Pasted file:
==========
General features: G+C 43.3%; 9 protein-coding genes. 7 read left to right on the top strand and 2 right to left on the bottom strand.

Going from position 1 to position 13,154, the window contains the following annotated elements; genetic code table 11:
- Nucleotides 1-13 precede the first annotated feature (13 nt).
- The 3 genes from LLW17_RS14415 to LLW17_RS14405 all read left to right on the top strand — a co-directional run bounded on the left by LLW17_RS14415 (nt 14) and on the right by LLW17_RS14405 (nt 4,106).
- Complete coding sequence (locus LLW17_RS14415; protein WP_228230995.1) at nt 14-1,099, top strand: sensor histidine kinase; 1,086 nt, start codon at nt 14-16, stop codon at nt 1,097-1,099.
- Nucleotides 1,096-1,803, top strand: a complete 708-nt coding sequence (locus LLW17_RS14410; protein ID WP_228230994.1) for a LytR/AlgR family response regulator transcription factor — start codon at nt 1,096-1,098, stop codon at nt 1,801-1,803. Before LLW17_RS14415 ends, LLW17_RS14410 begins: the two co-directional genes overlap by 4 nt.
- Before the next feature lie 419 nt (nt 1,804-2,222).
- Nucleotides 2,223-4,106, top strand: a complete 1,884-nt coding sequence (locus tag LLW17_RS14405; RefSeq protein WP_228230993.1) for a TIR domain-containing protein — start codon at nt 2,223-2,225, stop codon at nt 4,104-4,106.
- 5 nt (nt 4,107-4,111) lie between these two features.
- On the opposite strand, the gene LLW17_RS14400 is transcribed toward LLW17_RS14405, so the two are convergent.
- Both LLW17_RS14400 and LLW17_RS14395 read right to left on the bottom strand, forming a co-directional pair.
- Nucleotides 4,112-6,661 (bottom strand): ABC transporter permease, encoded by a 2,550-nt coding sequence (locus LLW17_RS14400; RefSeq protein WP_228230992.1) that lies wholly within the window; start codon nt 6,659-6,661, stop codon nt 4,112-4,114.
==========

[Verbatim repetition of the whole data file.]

General features: G+C 43.3%; 9 protein-coding genes. 7 read left to right on the top strand and 2 right to left on the bottom strand.

Going from position 1 to position 13,154, the window contains the following annotated elements; genetic code table 11:
- Nucleotides 1-13 precede the first annotated feature (13 nt).
- The 3 genes from LLW17_RS14415 to LLW17_RS14405 all read left to right on the top strand — a co-directional run bounded on the left by LLW17_RS14415 (nt 14) and on the right by LLW17_RS14405 (nt 4,106).
- Complete coding sequence (locus LLW17_RS14415; protein WP_228230995.1) at nt 14-1,099, top strand: sensor histidine kinase; 1,086 nt, start codon at nt 14-16, stop codon at nt 1,097-1,099.
- Nucleotides 1,096-1,803, top strand: a complete 708-nt coding sequence (locus LLW17_RS14410; protein ID WP_228230994.1) for a LytR/AlgR family response regulator transcription factor — start codon at nt 1,096-1,098, stop codon at nt 1,801-1,803. Before LLW17_RS14415 ends, LLW17_RS14410 begins: the two co-directional genes overlap by 4 nt.
- Before the next feature lie 419 nt (nt 1,804-2,222).
- Nucleotides 2,223-4,106, top strand: a complete 1,884-nt coding sequence (locus tag LLW17_RS14405; RefSeq protein WP_228230993.1) for a TIR domain-containing protein — start codon at nt 2,223-2,225, stop codon at nt 4,104-4,106.
- 5 nt (nt 4,107-4,111) lie between these two features.
- On the opposite strand, the gene LLW17_RS14400 is transcribed toward LLW17_RS14405, so the two are convergent.
- Both LLW17_RS14400 and LLW17_RS14395 read right to left on the bottom strand, forming a co-directional pair.
- Nucleotides 4,112-6,661 (bottom strand): ABC transporter permease, encoded by a 2,550-nt coding sequence (locus LLW17_RS14400; RefSeq protein WP_228230992.1) that lies wholly within the window; start codon nt 6,659-6,661, stop codon nt 4,112-4,114.